The Association of Farm & Forestry Contractors in Ireland (FCI) staged its 2023 conference on Wednesday 6 December at the Heritage Hotel in Co Laois.

The event carried the theme ‘Farm Contracting in a Changing Irish Agriculture’ and was attended by 145 contractors from across the country.

Minister for Agriculture Charlie McConalogue opened the event and recognised the huge role that contractors play on every farm across the country.

He said the role of the contractor was a very important one, that it needs to be valued and supported, and that he believes the role will be even more important in the years ahead.

The conference was attended by 145 contractors from across the country.

“I very much recognise the importance of a viable and professional contracting service for farmers, which is fundamental in any delivery of the environmental and economic goals now inherent to the Irish agriculture sector.

"I think it’s fair to say that the agriculture sector has been transformed over the years. It’s also clear that the contracting fraternity have played a huge role in this transformation,” McConagloue said.

The minister, when questioned about TAMS grant aid on machinery for contractors, noted that it is an issue often raised to him around the country. It is often a bone of contention, he said, but explained:

“The reasons as to why contractors cannot be included is due to the regulation within the CAP (Common Agricultural Policy), which requires TAMS to be directed towards either farmers or groups of farmers. So, while contractors who are also farmers can avail of TAMS, contractors who aren’t farmers cannot.

"The State aid conditionality is tied to the CAP, which means it is not a technical possibility for our Government to fund this.”

He added that where a contractor is a farmer, there is no restriction using machinery that was TAMS grant aided in the contracting business.

Attendees were treated to 12 guest speakers, with the panel covering areas such as changes coming down the line in Irish agriculture, how contractors in the Netherlands are dealing with change, anaerobic digestion opportunities for contractors, apps to streamline paperwork and invoicing, finance, insurance and the option of using HVO fuels.

Changes in contracting in the Netherlands

Hero Dijkema, who is the policy officer for agricultural traffic and transport with Cumela, gave an overview of contracting in the Netherlands.

Speakers Hero Dijkema, CUMELA, Dutch Contractors Association and Tom Kelly, Cropsure, IGAS; chair Dermot Forristal, Teagasc, Oak Park; Ann Gleeson Hanrahan, FCI managing director and speaker Joe Patton, Teagasc, head of Dairy Knowledge Transfer at The Association of Farm & Forestry Contractors in Ireland (FCI Ireland) Conference in The Heritage, Killenard. \ Alf Harvey.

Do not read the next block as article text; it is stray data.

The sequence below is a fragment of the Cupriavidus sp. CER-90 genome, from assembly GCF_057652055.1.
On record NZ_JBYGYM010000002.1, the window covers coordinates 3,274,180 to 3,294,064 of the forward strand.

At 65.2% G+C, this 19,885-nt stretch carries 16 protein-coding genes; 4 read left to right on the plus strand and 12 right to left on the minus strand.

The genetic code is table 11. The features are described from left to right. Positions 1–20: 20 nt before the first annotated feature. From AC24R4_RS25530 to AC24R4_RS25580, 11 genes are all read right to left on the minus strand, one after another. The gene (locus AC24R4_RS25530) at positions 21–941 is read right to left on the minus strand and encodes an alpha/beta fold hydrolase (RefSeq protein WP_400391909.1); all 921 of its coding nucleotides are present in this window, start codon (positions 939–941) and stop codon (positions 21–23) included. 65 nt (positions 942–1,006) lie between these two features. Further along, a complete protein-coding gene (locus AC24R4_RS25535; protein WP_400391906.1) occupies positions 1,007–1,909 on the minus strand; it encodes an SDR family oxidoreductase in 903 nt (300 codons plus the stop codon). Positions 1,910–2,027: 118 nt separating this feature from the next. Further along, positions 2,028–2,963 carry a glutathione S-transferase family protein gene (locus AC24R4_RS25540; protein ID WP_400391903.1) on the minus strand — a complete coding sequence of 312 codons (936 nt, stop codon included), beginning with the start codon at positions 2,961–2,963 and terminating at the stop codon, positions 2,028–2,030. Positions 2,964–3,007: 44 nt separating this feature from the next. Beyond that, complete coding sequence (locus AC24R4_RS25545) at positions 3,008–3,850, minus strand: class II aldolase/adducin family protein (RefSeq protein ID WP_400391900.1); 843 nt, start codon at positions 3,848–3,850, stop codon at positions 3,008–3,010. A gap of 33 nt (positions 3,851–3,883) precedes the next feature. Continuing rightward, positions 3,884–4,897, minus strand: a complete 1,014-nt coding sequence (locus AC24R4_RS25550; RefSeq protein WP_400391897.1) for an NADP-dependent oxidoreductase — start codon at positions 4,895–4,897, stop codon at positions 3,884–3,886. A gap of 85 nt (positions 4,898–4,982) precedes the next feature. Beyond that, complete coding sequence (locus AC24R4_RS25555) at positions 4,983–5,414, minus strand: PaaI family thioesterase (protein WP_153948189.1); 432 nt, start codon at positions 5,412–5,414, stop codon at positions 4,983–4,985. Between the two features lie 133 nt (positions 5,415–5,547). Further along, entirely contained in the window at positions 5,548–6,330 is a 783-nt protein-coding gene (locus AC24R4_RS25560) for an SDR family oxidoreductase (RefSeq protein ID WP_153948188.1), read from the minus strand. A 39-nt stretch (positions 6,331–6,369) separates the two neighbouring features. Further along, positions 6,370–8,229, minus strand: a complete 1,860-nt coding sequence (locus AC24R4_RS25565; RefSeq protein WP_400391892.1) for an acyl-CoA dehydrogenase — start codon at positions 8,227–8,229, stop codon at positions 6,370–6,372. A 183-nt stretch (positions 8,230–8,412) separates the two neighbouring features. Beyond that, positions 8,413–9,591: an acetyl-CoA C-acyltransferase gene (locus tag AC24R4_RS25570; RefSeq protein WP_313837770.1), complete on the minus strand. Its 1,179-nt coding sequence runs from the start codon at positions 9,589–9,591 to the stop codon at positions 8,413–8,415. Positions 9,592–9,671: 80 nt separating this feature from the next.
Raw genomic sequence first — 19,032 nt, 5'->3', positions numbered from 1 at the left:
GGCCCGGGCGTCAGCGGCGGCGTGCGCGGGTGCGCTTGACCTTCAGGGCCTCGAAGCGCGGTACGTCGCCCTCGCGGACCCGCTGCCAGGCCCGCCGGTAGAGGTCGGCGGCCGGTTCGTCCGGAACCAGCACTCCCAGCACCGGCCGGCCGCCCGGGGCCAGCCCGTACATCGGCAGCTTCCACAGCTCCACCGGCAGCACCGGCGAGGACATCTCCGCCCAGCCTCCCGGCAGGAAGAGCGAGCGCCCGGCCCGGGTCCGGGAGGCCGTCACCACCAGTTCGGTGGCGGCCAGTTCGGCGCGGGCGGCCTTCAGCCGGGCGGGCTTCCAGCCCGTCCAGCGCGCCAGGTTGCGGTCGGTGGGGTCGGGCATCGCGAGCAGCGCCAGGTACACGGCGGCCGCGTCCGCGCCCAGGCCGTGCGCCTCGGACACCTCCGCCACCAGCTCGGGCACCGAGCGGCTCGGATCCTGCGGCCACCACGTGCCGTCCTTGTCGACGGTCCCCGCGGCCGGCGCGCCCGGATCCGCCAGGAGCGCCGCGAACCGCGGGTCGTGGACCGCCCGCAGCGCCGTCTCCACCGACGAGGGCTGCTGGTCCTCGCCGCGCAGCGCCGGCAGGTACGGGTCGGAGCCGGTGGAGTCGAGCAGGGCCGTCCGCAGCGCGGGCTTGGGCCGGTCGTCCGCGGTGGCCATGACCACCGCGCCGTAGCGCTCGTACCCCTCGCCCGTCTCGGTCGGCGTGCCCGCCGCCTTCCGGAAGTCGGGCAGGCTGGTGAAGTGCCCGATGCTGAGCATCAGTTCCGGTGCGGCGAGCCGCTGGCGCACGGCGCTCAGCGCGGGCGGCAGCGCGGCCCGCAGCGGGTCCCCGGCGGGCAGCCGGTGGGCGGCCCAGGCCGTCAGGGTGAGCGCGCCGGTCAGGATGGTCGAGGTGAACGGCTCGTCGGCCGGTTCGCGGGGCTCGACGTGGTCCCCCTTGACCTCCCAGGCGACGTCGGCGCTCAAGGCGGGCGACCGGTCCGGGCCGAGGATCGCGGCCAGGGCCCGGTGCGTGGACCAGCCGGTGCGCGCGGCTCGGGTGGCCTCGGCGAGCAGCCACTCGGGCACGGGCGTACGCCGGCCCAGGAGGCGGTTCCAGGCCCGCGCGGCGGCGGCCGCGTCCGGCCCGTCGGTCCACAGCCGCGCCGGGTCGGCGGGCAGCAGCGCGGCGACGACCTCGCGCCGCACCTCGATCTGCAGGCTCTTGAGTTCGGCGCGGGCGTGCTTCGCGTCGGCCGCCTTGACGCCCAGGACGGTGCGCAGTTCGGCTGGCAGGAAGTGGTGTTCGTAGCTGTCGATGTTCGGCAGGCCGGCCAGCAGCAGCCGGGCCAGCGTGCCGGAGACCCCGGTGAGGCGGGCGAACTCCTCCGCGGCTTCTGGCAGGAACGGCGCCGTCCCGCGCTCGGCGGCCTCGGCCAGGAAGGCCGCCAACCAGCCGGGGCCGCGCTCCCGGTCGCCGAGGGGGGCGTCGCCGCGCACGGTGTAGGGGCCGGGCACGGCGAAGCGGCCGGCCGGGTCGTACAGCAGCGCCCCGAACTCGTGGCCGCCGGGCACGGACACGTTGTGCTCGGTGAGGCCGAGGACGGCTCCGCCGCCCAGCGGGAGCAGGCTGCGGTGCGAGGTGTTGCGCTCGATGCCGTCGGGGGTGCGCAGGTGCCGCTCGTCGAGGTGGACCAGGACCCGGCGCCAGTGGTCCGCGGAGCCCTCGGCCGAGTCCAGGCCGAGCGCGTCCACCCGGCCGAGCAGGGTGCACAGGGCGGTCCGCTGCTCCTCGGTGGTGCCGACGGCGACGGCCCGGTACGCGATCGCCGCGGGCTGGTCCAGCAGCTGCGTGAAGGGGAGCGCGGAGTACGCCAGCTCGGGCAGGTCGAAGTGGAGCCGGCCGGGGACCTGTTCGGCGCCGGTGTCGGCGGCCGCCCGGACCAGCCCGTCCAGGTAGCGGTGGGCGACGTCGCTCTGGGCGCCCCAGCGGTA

Cumela is the association of Dutch agricultural and rural contractors and has 2,000 members. Established in 1936, its average contractor member employes 10 staff.

Currently, he explained that one of the biggest challenges for Dutch contractors is the vast uncertainty around the agricultural sector, in particular the huge proposed cull of livestock numbers.

He said contractors are struggling to pass on the high costs, such as finance, fuel, parts and, most importantly, the price of machinery.

On the latter, Hero said that there are not enough working hours available to make large machinery investments profitable. He sees that small- and medium-sized contractors are finding it more and more difficult to remain profitable.

He said contractors are struggling to find skilled staff and that GPS-thefts are rampant. In 2022, there were 197 GPS systems stolen from Dutch contractors, which came to a total monetary value of €1.18m.

Farmer population

Another big uncertainty is the increasing decline in the number of farmers.

In 2013, there were 67,500 farmers in the Netherlands. This decreased to 54,000 in 2018 and is currently at 51,000, with a further acceleration in the decreasing number of farmers anticipated, based on expected incoming government regulation.

New nitrogen policy

Dutch farmers are waiting on a new nitrogen excretion policy from the government. With no idea how severe this is going to be, Hero said that contractors have postponed machine investments, and noted that, for the first time ever, he is seeing a lot of contractors getting out of the business.

He estimates that in the region of 20 Dutch contractors have gone out of the business this year alone.

In his closing statements, Hero noted that communication with customers needs to be improved, and that contractors shouldn’t make investments at the request of a single customer.

He said that competition between contractors is nice, but cooperation is key for contractors staying in business for the long term.

Insurance cover for GPS systems

Breda O’Donnell from FBD insurance gave an overview of where the firm stands on stolen technology and, in particular, Global Positioning System (GPS) units.

The event carried the theme ‘Farm Contracting in a Changing Irish Agriculture’.